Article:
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Former judge hardens stand on sealing files

As a Hillsborough circuit judge, Harry Lee Coe III sealed court cases _ sometimes for defendants with multiple convictions.

The sealings allowed defendants to hide criminal histories, but Coe says he was just doing his job as a judge and following the law.

As a candidate for Hillsborough state attorney, Coe has reversed his position on sealing court files since announcing in March that he would challenge State Attorney Bill James. On Monday, Coe said that as state attorney he would oppose sealing defendants' records. Period.

"I'm being clear now: I'm against it," Coe said in an interview with the Times editorial board. "If that's a change, it's a change."

It is.

Florida's sealing law was written to give first-time offenders a second chance, but on the bench Coe, who has since retired, sealed as many as four charges for some defendants. In 1980, for example, Coe sealed two drug cases and two sex crimes involving children for Thomas Elbert Richmond, who later became a high school teacher in Orlando.

Last week, Coe said he couldn't recall "what happened back in 1980" but "as I recall, this was a person who had no prior record, (and) who had graduated from college after serving a successful term on probation or community control."

In fact, Richmond had also been convicted of soliciting a prostitute before the sealings.

Coe said he would have to review the transcripts of court hearings and see what was presented at the time.

"The sealing law is extremely complicated, and it's changed, it's changed, it's changed, and, if I recall, it was 1980 when a lot of the change was going on."

Coe said the Legislature has made it clear that certain cases should be sealed. On that point, his opinion has not changed.

As a candidate, however, it has.

On April 10, Coe told the Tampa Tiger Bay Club that "when a judge says, "I'm going to seal this file, I'm not going to shackle this person with this crime, this non-violent crime, for the rest of their lives,' we're going to have the courage to say, "Judge, we support you. We have the courage to support you as you go out on a limb.'

"

Last week, he reaffirmed that as a prosecutor he would consider not objecting to sealing defendants' court files "if they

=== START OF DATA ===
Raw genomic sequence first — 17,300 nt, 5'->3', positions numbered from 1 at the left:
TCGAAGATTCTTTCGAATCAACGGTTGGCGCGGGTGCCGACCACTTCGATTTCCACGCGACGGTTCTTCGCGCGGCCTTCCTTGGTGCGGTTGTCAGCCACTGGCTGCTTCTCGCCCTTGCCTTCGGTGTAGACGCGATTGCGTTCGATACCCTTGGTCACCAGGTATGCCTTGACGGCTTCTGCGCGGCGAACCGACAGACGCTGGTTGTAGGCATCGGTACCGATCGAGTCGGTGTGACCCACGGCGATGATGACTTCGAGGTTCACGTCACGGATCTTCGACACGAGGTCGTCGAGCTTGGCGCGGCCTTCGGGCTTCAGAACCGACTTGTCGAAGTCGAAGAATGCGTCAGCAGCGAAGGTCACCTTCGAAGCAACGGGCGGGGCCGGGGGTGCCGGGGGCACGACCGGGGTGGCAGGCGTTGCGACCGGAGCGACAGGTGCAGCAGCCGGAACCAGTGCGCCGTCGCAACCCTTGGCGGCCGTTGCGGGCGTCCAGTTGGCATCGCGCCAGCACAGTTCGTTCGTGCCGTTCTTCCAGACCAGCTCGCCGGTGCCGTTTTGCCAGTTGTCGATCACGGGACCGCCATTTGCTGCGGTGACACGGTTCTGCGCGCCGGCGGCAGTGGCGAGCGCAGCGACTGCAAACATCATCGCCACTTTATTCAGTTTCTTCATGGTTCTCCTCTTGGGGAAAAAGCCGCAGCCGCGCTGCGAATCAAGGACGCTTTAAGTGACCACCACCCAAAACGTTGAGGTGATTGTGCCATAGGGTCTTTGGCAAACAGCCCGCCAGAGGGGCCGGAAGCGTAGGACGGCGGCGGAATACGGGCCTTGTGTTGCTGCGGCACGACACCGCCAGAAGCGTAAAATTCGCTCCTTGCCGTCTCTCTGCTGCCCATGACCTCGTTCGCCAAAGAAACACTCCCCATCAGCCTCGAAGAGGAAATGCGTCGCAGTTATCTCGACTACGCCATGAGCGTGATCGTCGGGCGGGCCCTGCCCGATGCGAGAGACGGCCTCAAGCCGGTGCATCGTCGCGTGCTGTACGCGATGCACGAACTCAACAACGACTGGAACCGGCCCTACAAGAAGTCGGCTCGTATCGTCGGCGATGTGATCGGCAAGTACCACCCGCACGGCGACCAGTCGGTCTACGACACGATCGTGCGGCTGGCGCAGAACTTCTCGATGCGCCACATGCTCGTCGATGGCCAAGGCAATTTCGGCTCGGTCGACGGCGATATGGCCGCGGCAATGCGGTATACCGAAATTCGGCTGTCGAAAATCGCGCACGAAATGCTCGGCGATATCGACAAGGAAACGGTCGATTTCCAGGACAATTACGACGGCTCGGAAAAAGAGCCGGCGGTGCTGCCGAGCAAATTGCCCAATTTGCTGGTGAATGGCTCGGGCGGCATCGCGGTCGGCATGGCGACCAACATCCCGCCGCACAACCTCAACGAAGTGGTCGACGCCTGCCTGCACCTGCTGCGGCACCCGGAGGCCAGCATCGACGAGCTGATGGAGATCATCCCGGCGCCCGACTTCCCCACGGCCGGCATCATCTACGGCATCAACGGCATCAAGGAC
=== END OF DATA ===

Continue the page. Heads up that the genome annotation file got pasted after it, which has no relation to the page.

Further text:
have atoned for their past minor offense, (and) served successfully their term on probation or community control."

On Monday, Coe said he had given the subject more thought and said that as state attorney he would oppose sealing defendants' records in all cases.

Coe's reversal came just as the race is expected to heat up. Coe, a Democrat, suggested that as early as this week he might begin to release position papers on the way James, a Republican, runs the state attorney's office.

On other issues, Coe acknowledged that appeals judges have overturned his decisions more than those of other judges in Hillsborough. He said, however, that prosecutors share some of the responsibility for those decisions because they provided the legal justifications for sentences more harsh than called for by state guidelines.

Coe acknowledged being overturned 178 times for exceeding the guidelines _ about as much as all of Hillsborough's other judges combined _ as well as being reversed 22 times for sentencing defendants to hard labor and six times for giving sentences more lenient than sentencing guidelines called for.

"I don't apologize for exceeding the guidelines," he said.

Despite hardening his position on sealing court cases, Coe said the race between him and State Attorney Bill James will not be about who is tougher on criminals.

"This is not a race about who's put the most people in jail and who's going to put the most people in jail," he said.

Rather, he renewed his call for the creation of a multiagency public safety council, similar to Palm Beach County's, that would come up with a coordinated community plan on crime prevention and related issues.

On the much-publicized investigation of Key Bank, Coe declined to join the critics of James who say the case is politically motivated.

Instead, he said the evidence gathered by the 10-agency task force investigating fraud, racketeering and money-laundering will show what's behind the investigation. Until then, he said he is "not running my mouth about something I don't know about."

"I've been in no position to know whether that's politically motivated or not," he said. "I think the bottom line is going to be the evidence."

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